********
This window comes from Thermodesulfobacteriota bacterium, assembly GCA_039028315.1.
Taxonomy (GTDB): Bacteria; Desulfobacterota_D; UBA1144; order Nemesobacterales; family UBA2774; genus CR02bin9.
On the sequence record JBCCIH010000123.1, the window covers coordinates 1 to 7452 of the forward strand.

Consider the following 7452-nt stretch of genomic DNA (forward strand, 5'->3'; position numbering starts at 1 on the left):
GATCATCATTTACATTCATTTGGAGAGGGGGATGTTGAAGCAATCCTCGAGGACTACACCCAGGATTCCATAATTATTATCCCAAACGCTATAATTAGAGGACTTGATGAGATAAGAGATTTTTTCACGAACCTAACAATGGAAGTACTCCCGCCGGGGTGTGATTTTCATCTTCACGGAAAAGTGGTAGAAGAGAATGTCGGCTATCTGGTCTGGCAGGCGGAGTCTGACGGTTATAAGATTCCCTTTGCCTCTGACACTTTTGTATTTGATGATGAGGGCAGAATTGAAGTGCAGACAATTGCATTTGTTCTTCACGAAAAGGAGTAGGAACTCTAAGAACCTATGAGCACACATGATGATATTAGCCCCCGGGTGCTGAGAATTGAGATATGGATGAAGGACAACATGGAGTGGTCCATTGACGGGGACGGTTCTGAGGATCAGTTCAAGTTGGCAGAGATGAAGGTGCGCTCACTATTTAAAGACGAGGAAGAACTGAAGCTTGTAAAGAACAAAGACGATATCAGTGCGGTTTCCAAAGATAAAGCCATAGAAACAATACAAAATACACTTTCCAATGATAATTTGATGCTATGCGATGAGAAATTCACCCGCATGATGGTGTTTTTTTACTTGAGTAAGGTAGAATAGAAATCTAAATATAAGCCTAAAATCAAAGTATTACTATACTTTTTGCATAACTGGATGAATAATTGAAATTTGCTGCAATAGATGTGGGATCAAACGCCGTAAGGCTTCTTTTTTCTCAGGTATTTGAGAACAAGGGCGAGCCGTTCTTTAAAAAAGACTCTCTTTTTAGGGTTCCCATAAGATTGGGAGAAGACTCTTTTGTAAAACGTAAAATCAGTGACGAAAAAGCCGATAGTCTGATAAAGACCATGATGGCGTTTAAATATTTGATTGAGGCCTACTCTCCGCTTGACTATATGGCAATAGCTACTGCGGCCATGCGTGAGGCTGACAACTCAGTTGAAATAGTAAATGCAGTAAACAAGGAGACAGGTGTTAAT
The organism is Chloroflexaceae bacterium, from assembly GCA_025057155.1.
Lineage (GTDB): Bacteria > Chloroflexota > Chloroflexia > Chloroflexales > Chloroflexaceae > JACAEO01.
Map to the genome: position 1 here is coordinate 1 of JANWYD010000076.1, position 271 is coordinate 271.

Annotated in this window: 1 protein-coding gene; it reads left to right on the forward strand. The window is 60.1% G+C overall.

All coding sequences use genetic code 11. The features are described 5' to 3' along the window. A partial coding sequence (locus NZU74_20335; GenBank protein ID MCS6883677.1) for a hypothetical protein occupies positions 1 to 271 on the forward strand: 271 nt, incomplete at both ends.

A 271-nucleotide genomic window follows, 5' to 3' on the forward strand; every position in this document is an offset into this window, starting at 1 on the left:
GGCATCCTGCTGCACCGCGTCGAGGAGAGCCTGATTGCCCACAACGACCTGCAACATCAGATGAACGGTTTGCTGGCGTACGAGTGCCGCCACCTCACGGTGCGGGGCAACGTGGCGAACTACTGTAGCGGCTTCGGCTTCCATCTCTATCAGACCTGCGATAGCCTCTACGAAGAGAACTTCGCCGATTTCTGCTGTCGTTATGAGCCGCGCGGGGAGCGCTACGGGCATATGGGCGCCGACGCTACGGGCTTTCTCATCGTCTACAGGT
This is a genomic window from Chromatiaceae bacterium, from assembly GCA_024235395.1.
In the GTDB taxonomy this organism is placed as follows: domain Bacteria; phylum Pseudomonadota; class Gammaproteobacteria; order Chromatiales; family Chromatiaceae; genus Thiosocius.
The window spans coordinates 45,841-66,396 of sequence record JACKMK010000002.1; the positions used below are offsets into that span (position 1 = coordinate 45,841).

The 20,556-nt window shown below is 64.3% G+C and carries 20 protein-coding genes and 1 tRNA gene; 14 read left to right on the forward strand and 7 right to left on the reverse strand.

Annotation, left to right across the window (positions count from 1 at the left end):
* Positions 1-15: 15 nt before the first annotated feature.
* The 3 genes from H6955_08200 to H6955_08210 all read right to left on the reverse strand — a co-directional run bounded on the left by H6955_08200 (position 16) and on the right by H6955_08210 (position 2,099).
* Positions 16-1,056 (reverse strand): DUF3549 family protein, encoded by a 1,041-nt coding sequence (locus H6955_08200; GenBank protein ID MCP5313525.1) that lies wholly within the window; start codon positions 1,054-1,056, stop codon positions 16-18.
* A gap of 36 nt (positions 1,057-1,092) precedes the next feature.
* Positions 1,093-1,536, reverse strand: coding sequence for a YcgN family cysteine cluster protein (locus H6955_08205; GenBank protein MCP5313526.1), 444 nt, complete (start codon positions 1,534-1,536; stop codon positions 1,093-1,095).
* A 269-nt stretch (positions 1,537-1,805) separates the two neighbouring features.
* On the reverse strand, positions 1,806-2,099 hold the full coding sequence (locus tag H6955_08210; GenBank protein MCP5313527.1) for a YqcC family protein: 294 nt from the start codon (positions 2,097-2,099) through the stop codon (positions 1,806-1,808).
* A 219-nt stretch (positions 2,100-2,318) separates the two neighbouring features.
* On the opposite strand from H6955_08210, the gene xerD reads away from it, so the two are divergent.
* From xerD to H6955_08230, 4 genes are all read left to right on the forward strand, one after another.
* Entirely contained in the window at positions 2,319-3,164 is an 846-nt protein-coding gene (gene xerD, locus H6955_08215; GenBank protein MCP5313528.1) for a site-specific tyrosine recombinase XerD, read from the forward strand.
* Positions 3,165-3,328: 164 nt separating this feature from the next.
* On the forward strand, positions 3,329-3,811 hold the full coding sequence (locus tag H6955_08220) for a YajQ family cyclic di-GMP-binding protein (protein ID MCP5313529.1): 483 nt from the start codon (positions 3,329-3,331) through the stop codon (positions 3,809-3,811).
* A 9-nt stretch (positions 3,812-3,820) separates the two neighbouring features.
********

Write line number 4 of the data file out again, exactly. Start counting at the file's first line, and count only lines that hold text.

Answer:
Consider the following 7452-nt stretch of genomic DNA (forward strand, 5'->3'; position numbering starts at 1 on the left):